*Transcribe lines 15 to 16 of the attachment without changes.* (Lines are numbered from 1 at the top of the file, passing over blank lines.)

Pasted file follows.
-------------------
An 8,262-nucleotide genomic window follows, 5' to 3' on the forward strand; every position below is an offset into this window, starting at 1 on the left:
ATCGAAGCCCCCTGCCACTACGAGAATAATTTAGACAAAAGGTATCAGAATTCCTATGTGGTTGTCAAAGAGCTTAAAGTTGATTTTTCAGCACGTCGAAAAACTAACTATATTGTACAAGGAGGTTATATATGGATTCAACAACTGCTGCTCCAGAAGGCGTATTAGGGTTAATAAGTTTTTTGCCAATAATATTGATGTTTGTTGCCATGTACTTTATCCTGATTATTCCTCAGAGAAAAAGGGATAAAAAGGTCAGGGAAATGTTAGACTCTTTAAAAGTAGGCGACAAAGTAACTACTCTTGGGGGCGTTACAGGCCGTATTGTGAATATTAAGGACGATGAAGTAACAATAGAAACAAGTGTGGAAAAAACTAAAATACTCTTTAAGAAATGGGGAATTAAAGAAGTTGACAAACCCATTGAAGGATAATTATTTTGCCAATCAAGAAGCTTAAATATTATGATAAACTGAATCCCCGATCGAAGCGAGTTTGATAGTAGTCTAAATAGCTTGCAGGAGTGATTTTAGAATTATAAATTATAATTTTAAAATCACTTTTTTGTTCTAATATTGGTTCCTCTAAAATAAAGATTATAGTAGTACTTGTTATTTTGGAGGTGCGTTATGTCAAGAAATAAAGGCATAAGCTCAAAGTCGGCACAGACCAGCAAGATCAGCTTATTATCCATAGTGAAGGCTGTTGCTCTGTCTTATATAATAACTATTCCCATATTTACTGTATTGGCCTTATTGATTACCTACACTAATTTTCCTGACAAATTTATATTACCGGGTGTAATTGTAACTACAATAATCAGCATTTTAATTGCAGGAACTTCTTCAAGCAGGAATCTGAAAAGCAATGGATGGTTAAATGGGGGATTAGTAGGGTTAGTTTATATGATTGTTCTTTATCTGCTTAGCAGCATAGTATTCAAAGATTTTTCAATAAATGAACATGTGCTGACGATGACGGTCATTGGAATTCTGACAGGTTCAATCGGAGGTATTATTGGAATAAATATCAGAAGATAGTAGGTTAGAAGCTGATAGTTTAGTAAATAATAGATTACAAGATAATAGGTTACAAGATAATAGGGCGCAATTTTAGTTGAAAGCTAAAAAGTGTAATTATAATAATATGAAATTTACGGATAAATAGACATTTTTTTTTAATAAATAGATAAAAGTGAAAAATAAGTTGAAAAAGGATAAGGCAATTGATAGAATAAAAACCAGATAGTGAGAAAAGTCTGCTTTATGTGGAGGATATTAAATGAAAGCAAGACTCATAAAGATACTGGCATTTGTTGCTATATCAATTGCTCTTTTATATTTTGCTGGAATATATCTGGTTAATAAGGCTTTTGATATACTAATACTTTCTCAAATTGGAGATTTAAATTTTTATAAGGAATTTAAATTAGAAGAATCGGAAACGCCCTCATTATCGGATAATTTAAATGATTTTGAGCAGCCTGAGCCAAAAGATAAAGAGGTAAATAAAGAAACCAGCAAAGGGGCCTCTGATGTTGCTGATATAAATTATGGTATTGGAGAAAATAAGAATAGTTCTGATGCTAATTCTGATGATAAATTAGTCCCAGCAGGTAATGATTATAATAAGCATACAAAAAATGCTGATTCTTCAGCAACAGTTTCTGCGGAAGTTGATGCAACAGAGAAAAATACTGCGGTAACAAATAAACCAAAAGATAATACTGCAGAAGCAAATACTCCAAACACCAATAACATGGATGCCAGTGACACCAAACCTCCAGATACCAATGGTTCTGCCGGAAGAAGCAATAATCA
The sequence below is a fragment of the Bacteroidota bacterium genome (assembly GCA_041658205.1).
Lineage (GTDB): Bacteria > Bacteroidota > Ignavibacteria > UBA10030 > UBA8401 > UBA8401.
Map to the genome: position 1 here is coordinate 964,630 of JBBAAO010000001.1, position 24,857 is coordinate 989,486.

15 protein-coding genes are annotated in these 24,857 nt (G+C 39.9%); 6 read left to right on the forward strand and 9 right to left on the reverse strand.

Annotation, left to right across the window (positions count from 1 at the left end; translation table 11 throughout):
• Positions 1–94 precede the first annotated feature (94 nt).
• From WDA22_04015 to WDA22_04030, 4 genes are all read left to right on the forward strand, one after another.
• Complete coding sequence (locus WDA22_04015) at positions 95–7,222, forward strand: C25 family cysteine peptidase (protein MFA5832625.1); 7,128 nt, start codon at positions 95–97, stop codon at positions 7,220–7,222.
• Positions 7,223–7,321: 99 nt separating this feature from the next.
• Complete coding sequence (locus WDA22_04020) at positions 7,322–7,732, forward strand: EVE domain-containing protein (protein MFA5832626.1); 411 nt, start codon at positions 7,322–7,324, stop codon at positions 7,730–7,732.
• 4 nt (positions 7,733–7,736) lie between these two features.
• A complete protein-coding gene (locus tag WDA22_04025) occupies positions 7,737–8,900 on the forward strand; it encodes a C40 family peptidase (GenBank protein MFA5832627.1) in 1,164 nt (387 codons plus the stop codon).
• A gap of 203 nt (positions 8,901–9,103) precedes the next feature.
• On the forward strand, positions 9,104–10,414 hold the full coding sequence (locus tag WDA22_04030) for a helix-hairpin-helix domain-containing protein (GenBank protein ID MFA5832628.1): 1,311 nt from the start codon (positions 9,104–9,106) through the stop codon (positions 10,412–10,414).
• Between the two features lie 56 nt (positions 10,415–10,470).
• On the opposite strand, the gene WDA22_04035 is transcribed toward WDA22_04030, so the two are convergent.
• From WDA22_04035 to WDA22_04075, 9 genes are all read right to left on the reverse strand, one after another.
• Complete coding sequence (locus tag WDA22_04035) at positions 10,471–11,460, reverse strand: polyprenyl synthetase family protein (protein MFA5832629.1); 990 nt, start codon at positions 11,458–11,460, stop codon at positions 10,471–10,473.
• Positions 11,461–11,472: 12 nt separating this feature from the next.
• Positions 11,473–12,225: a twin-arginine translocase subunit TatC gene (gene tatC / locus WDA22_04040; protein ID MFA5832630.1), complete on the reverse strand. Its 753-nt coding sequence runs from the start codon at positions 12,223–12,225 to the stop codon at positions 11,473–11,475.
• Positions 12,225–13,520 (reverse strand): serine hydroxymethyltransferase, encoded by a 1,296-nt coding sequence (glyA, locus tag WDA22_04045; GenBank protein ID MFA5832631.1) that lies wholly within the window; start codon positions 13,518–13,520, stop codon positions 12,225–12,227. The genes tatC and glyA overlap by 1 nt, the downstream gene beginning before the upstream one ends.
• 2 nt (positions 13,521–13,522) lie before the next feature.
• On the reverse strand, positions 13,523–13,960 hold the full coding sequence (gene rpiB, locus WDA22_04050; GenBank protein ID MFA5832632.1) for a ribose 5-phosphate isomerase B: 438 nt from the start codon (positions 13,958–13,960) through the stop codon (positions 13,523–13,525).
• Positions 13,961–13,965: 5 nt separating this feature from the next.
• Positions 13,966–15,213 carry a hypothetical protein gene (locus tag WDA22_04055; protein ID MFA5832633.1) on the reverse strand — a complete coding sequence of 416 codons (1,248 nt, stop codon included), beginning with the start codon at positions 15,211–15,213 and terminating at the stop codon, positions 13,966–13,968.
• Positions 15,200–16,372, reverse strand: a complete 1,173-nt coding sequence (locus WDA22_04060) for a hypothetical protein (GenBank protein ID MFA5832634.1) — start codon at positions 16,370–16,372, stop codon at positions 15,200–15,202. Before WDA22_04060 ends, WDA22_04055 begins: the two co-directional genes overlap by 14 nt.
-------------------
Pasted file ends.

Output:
• A gap of 203 nt (positions 8,901–9,103) precedes the next feature.
• On the forward strand, positions 9,104–10,414 hold the full coding sequence (locus tag WDA22_04030) for a helix-hairpin-helix domain-containing protein (GenBank protein ID MFA5832628.1): 1,311 nt from the start codon (positions 9,104–9,106) through the stop codon (positions 10,412–10,414).